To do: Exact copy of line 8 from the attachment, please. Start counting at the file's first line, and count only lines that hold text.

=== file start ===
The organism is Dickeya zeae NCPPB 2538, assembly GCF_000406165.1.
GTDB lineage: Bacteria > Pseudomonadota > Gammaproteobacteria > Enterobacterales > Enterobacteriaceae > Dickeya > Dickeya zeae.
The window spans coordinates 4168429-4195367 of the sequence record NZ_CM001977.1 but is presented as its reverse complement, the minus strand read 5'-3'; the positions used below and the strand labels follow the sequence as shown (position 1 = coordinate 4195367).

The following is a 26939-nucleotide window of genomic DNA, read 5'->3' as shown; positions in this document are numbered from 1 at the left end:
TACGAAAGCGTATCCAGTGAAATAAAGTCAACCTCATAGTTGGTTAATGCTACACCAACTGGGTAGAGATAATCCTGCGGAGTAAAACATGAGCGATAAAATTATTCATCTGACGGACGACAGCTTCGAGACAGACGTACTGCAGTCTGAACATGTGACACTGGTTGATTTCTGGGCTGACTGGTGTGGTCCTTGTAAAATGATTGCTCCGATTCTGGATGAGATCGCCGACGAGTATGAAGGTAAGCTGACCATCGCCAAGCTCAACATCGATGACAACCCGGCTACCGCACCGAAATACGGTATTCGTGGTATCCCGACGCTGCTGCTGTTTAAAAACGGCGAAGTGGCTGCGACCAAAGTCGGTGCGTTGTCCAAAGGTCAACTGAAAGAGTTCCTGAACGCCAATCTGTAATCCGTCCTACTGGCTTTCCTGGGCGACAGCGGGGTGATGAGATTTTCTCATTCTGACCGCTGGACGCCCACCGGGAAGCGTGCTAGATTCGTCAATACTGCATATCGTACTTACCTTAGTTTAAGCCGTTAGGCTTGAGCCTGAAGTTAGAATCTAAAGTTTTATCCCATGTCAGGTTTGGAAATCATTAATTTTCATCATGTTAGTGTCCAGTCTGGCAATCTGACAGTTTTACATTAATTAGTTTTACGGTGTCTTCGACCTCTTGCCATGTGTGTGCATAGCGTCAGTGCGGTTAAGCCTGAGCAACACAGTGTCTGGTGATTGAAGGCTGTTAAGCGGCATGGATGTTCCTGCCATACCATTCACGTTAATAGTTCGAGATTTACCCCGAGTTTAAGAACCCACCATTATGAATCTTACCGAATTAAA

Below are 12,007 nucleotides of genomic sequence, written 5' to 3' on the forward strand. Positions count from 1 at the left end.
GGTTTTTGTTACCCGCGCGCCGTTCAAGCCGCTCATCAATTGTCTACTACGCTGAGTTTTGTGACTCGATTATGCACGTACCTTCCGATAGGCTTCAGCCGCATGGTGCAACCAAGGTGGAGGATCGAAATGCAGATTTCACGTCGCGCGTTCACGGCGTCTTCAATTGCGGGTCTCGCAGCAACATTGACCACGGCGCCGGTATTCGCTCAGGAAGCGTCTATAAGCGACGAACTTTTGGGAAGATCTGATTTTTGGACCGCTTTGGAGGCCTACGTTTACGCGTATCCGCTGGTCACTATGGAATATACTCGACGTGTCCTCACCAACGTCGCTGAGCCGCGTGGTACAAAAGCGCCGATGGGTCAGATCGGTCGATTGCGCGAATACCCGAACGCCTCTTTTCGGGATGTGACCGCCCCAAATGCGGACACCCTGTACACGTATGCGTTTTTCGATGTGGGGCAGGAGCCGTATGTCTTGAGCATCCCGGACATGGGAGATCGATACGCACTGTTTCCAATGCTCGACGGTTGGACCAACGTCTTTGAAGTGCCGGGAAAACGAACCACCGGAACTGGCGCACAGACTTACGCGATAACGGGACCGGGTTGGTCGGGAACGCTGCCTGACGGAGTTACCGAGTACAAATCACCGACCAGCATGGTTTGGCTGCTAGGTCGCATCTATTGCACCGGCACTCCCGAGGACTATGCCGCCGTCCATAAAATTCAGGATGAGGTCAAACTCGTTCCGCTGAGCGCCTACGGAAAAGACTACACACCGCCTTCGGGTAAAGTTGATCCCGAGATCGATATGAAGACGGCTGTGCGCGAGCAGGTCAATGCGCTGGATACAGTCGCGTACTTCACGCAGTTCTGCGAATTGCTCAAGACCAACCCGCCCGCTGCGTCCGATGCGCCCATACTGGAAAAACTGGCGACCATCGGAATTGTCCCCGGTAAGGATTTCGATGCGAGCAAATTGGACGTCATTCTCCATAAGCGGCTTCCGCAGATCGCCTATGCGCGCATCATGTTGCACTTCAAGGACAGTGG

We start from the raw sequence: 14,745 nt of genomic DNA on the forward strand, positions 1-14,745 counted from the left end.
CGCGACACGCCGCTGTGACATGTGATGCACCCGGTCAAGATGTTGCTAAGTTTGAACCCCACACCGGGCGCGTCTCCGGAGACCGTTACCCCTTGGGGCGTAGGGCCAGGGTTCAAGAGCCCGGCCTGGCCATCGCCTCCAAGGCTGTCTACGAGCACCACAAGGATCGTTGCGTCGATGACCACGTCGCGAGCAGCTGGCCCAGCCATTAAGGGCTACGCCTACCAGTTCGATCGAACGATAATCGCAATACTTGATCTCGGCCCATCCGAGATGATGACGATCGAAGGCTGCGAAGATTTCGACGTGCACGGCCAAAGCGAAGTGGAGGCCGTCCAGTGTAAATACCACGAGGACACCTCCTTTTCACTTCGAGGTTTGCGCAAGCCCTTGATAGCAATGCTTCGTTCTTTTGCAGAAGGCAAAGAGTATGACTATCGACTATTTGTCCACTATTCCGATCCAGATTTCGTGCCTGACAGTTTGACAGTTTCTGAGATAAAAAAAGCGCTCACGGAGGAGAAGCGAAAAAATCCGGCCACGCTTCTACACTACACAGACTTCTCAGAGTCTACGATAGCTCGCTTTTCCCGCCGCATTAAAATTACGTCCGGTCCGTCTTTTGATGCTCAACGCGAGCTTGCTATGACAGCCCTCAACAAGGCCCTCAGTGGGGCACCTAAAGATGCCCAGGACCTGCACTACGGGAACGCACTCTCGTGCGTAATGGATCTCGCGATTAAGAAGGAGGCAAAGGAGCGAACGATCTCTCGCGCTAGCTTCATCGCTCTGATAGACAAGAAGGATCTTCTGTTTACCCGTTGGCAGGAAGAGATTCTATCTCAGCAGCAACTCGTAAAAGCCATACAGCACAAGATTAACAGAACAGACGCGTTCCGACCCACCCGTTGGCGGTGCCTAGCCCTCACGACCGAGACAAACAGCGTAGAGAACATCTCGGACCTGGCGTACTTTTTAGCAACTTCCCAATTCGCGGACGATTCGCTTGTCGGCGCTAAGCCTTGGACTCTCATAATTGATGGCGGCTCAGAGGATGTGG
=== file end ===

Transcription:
We start from the raw sequence: 14,745 nt of genomic DNA on the forward strand, positions 1-14,745 counted from the left end.